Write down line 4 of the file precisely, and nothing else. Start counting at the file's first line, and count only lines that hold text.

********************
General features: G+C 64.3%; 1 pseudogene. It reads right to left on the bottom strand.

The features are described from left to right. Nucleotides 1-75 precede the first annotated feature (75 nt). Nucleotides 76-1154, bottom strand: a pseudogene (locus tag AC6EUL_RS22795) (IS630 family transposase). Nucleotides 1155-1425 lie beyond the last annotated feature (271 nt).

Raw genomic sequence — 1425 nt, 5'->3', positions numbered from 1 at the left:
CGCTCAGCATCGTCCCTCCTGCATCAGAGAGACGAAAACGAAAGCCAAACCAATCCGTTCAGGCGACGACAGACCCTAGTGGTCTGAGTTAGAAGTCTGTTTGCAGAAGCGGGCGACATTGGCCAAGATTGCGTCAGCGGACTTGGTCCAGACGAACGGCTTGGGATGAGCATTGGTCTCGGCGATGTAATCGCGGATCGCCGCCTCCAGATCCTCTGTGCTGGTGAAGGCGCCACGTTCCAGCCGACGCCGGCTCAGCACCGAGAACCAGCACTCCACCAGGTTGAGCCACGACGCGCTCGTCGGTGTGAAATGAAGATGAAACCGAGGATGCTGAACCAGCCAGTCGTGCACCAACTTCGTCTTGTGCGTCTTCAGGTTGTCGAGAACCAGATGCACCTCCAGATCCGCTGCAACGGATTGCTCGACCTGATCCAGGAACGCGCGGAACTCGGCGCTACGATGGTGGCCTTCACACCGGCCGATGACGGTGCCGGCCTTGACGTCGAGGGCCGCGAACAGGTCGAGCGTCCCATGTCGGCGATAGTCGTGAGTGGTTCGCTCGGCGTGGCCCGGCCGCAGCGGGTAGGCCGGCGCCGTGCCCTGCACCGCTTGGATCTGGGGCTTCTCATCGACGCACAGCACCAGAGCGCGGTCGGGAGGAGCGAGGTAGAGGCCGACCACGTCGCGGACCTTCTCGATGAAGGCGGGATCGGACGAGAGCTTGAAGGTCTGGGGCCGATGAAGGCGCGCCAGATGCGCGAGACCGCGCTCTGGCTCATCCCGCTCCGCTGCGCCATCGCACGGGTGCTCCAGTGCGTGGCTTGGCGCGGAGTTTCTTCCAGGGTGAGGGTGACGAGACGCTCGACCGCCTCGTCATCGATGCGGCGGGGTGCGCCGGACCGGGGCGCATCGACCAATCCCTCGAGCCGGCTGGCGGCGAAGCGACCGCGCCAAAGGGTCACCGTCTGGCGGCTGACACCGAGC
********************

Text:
CGCTCAGCATCGTCCCTCCTGCATCAGAGAGACGAAAACGAAAGCCAAACCAATCCGTTCAGGCGACGACAGACCCTAGTGGTCTGAGTTAGAAGTCTGTTTGCAGAAGCGGGCGACATTGGCCAAGATTGCGTCAGCGGACTTGGTCCAGACGAACGGCTTGGGATGAGCATTGGTCTCGGCGATGTAATCGCGGATCGCCGCCTCCAGATCCTCTGTGCTGGTGAAGGCGCCACGTTCCAGCCGACGCCGGCTCAGCACCGAGAACCAGCACTCCACCAGGTTGAGCCACGACGCGCTCGTCGGTGTGAAATGAAGATGAAACCGAGGATGCTGAACCAGCCAGTCGTGCACCAACTTCGTCTTGTGCGTCTTCAGGTTGTCGAGAACCAGATGCACCTCCAGATCCGCTGCAACGGATTGCTCGACCTGATCCAGGAACGCGCGGAACTCGGCGCTACGATGGTGGCCTTCACACCGGCCGATGACGGTGCCGGCCTTGACGTCGAGGGCCGCGAACAGGTCGAGCGTCCCATGTCGGCGATAGTCGTGAGTGGTTCGCTCGGCGTGGCCCGGCCGCAGCGGGTAGGCCGGCGCCGTGCCCTGCACCGCTTGGATCTGGGGCTTCTCATCGACGCACAGCACCAGAGCGCGGTCGGGAGGAGCGAGGTAGAGGCCGACCACGTCGCGGACCTTCTCGATGAAGGCGGGATCGGACGAGAGCTTGAAGGTCTGGGGCCGATGAAGGCGCGCCAGATGCGCGAGACCGCGCTCTGGCTCATCCCGCTCCGCTGCGCCATCGCACGGGTGCTCCAGTGCGTGGCTTGGCGCGGAGTTTCTTCCAGGGTGAGGGTGACGAGACGCTCGACCGCCTCGTCATCGATGCGGCGGGGTGCGCCGGACCGGGGCGCATCGACCAATCCCTCGAGCCGGCTGGCGGCGAAGCGACCGCGCCAAAGGGTCACCGTCTGGCGGCTGACACCGAGC